Lil Baby

Hip-hop is in the midst of a new era for artists and fans. Never since the days of Master P and No Limit have we seen an array of artists able to release projects with relative ease and quickness, able to reach out to a fan base directly. These tactics made Master P an underappreciated genius, and the culture is experiencing the same type of quiet revolution right now.

The rapid rise of Atlanta rapper Lil Baby is one prominent example. Now, after the release of his “Freestyle,” currently boasting more than 200 million views on YouTube, it’s likely that he either released or is featured on your favorite new rap song. From teaming with Drake on “Yes Indeed” to cutting records with Meek Mill and mentor Young Thug, his ascent has been relentless.

Older hip-hop fans may shake their fists at the fast rise of rappers that aren’t as lyrical as even your least favorite Wu-Tang member (looking at you Masta Killa), but you can’t knock the hustle. Similar to Lil Baby, Tekashi69 jumped on the scene with “Gummo” and in a short period of time had about a dozen records on the Billboard charts. Despite now heaving plead guilty to a plethora of charges while cooperating with the feds, his business savvy is something to admire.

Ditto Lil Baby. Drip Harder, his collaborative album with Gunna, is dope. This may surprise my traditionally minded, Dilla/Native Tongue-repping homies, but as soon as I didn’t expect this to be the hip-hop I grew up on, it became easy to appreciate.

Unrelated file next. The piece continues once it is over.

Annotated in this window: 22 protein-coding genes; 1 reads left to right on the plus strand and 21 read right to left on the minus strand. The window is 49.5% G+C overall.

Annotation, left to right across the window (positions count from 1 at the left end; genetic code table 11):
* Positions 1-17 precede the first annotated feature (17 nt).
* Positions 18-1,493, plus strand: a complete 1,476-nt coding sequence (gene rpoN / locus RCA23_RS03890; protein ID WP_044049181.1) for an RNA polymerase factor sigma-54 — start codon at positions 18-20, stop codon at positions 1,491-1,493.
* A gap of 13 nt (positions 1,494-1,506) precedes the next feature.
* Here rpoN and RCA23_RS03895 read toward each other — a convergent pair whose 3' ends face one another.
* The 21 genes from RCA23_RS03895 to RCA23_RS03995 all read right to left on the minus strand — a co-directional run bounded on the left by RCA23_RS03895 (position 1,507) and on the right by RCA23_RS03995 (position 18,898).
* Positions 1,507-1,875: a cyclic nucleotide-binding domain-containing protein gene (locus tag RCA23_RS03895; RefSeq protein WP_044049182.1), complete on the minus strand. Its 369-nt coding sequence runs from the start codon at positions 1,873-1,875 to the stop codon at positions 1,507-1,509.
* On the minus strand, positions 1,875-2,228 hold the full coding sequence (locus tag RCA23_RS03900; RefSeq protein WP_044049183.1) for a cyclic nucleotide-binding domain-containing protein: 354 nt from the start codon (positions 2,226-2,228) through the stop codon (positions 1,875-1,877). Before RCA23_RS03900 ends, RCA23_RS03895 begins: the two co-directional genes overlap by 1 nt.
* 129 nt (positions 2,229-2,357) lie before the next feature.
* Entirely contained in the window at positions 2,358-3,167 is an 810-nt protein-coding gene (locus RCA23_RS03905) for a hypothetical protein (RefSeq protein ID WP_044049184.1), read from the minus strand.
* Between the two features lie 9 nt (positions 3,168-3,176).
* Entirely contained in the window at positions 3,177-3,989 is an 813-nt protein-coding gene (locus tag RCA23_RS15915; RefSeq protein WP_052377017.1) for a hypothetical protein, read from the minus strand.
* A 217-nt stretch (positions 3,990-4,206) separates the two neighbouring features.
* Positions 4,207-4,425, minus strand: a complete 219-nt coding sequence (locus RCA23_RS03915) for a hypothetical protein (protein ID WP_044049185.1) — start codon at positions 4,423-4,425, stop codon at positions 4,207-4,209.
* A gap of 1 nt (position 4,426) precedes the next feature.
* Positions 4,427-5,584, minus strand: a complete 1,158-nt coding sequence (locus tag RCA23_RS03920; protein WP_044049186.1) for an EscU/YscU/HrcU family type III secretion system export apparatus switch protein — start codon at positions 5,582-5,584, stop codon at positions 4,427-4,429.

Admittedly, when Young Thug came out, I didn’t like him. I got frustrated with not being to understand what the f#!k he was saying until a friend gave me the proper perspective as a D’Angelo fan: You love Black Messiah by D’Angelo, but you’re lying your ass off if you claim you know what in the hell he’s saying.

Young Thug and Rich Homie Quan are the godfathers of hip-hop’s present sound. And some may believe that making these records with simplistic hooks, harmonies and thick 808s may be easy to do, but so what?

Watching this new wave of young artists making a fast impact shouldn’t piss off hip-hop heads. We should embrace it. Learning to not be a fist-shaking traditionalist has allowed me to enjoy songs I never would’ve thought I’d be into. Indeed, “Gummo” does the trick when I’m in need of an adrenaline boost.

What we’re seeing now is hip-hop finally getting old enough to have extended sub cultures within the culture. The same way rock can have metal and grunge, we can have The Roots and trap music. I wouldn’t have it any other way.

So please, homies, open your ears to these kids pushing in a new direction. They aren’t making music for us, and that’s cool. Our generation of hip-hop wasn’t trying to do it for the previous generation either.

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